This project was designed by Benthem Crouwel Architects to create a new multifunctional car park with two remarkable helix-shaped towers spiral upwards on the south side of the building.
Architect: Benthem Crouwel Architects
Locatino: Zuidas, Amsterdam, Netherlands
Project team: Mels Crouwel, Heymen Westerveld, Noortje ter Heege, Willem Jan van der Gugten, Pepijn van der Kroft, Volker Krenz, Jerome Latteux
Photography: Jannes Linders
Project's description: The building is 30 metres high and its eight floors offer parking space for about 1.000 cars. The car park is situated on the ring road A10 and the Zuidas, Amsterdam’s business district. What makes the building remarkable is the fact that the first floor is not just for parking cars, but can also be used as a flexible space for conventions and exhibitions. When the RAI does not need the car park, the building can function as a public parking space. Benthem Crouwel Architects has been supervisor of the entire RAI complex since 1989. After conference buildings Amtrium and Elicium, this car park is the third building Benthem Crouwel Architects has designed for the RAI.
The building is characterized by a simple, rectangular shape. On the south side of the building, two remarkable helix-shaped towers spiral upwards: one gives access to the car park moving up, the other one is used by cars leaving the building going down. By separating the traffic flows, parking at this building is fast and efficient, which is very important to Amsterdam RAI. The towers consist of prefab concrete elements. Placed on top of each other, they form the driveways to enter or leave the parking floors. The iconic concrete helix-shaped towers are highly visible from the ring road A10, even more so at night when blue LED lights emphasize the elegant structures.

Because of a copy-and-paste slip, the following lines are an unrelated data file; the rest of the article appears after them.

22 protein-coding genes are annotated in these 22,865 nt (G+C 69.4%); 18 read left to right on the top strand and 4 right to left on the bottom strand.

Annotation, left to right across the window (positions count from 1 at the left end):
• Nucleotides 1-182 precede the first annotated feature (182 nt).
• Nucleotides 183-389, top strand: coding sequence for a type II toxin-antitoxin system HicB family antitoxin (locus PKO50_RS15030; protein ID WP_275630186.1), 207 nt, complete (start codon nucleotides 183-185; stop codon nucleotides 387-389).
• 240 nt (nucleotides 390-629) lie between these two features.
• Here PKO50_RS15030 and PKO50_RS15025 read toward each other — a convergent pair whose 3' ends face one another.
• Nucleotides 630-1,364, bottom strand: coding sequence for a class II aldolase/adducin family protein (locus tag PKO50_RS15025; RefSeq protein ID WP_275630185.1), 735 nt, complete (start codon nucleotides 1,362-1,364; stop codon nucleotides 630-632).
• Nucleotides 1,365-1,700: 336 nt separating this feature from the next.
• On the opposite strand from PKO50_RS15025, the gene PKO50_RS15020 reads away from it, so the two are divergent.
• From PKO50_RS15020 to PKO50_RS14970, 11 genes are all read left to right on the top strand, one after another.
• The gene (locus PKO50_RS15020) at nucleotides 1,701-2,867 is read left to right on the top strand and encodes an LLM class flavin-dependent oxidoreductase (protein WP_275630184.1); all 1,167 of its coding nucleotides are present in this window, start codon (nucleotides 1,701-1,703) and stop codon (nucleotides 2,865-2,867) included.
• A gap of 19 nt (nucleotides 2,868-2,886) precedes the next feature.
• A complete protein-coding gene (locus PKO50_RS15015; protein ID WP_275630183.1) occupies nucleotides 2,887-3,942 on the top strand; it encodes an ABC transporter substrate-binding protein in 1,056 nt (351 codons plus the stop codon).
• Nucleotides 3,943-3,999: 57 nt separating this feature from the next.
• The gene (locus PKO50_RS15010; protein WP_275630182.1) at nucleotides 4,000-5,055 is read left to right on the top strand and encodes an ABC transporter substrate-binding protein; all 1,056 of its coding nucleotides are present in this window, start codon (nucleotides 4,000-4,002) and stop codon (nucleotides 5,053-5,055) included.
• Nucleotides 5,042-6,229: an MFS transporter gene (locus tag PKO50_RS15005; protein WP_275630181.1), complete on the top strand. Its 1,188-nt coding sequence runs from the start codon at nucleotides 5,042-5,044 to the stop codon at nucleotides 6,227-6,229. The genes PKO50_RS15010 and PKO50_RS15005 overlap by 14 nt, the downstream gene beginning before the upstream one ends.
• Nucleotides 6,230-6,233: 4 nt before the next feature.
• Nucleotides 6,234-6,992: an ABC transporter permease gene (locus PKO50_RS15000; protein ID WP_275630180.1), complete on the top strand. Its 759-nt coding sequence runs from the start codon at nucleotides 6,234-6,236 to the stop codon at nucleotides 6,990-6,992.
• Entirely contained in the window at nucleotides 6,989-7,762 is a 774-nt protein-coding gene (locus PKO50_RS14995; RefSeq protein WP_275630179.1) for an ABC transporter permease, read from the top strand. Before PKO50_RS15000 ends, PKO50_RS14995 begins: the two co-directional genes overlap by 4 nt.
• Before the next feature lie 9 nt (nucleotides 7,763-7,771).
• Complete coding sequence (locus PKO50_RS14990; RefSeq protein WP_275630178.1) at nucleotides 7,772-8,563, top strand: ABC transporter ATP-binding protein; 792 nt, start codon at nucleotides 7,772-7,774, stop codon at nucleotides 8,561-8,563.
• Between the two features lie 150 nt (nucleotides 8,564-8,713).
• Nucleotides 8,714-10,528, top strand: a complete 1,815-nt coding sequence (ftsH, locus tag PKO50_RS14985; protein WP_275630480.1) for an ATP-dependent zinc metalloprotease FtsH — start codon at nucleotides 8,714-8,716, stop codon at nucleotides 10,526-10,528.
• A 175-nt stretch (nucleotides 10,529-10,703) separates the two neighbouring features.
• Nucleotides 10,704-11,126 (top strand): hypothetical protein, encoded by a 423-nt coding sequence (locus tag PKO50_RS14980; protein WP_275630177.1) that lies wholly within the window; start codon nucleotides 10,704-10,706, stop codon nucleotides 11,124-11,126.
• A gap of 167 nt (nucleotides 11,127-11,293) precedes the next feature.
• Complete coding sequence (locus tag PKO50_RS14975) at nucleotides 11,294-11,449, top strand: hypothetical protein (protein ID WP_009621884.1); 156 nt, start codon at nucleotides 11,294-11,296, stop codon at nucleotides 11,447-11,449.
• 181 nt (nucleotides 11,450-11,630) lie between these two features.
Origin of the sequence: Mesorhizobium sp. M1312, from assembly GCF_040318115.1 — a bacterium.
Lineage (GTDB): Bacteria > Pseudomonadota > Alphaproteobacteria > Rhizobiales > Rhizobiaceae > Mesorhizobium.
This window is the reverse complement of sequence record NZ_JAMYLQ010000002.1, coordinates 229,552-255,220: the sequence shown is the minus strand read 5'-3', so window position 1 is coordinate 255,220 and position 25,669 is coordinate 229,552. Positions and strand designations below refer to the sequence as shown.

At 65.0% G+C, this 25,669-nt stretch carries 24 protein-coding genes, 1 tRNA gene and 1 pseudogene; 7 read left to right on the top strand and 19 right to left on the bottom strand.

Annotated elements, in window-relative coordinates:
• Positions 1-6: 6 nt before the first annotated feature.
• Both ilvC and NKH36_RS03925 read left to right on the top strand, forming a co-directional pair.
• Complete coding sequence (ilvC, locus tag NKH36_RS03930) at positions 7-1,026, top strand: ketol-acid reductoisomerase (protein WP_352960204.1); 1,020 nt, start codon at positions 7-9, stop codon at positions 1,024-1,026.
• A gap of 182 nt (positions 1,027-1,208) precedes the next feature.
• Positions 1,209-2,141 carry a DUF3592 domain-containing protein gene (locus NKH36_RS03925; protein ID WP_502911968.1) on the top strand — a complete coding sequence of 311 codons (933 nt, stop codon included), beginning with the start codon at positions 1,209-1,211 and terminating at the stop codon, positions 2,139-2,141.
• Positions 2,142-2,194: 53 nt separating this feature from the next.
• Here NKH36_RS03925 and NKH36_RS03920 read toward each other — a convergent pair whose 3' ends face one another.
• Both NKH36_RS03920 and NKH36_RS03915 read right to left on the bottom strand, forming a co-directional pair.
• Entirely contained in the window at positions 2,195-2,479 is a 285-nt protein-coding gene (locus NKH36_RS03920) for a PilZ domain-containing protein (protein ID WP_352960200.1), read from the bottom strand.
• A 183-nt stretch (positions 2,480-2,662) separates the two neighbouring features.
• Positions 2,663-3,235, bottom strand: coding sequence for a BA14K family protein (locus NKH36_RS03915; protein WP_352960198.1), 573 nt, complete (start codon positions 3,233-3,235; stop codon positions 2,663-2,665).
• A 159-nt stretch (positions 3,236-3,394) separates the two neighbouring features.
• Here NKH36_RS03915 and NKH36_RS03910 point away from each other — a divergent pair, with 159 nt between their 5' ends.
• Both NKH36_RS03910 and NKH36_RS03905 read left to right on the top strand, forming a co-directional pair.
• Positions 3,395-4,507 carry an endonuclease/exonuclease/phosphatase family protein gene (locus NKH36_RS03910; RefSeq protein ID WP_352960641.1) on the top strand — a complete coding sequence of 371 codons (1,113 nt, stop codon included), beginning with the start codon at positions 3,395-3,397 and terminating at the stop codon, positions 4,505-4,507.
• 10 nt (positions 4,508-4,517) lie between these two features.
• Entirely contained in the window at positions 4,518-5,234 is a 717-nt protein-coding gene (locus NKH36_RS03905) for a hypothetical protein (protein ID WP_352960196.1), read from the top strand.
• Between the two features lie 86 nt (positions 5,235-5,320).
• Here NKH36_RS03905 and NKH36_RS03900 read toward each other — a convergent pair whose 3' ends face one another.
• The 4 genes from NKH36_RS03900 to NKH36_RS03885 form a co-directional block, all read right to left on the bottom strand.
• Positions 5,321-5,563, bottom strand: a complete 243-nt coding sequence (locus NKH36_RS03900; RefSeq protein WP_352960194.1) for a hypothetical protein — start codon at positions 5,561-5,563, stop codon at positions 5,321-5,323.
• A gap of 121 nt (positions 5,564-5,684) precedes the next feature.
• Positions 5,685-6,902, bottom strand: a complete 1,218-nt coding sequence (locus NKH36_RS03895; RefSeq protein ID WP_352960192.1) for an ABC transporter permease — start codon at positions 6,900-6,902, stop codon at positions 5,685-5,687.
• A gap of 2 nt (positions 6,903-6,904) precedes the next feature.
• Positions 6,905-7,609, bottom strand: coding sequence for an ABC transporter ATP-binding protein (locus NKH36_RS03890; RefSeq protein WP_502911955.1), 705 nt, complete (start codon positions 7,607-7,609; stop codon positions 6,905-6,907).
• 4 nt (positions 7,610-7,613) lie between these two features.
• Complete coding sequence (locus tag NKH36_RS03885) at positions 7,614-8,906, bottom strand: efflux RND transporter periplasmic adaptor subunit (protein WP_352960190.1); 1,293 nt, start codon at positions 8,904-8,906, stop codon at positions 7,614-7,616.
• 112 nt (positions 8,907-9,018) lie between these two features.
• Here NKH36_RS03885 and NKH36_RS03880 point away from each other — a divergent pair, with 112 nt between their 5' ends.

The car park is a stand-alone parking facility, and also a multifunctional building. The first floor is twice as high (7.2 meters) as the other parking levels, creating a large and spacious hall that can be used as an extra space for conventions and exhibitions. The hall measures about 2.800 m2 and has as few columns as possible, therefore it can be arranged in many different ways. The column structure stands on a grid of 7.5 meters. The building consists of three naves with a span of fifteen meters. The extension hall can be used independently for various events, but can also be connected - using sliding doors - to the main exhibition halls of the RAI. The uppermost parking level, the roof of the building, can also be exploited for all kinds of activities.
The parking floors are framed by vertical lamellae, used in many of the RAI buildings - thus pointing out the connection between the various buildings of the complex. The aluminium lamellae of the car park are spaced and therefore give the building an appearance that is both transparent and private. The RAI wanted a car park without mechanical ventilation; the spacing allows air to flow through. Because of the orientation of the lamellae, they also protect against rain.
Twenty years of supervising architect
Originally founded in 1893 as a society for bicycle manufacturers, RAI Amsterdam has grown into one of the largest and busiest convention and exhibition centres of the world. Since RAI opened at its current location, in 1961, over a hundred million people visited the complex. Alexander Bodon was the supervising architect of the RAI from 1961 to 1989. As of 1989, Benthem Crouwel Architects is proud to have this honourable task. The past twenty years, Benthem Crouwel Architects has designed (among other projects) both the buildings Amtrium and Elicium for the RAI. The multifunctional car park is the latest addition to the RAI complex.
> Goede Doelen Loterijen Office By Benthem Crouwel Architects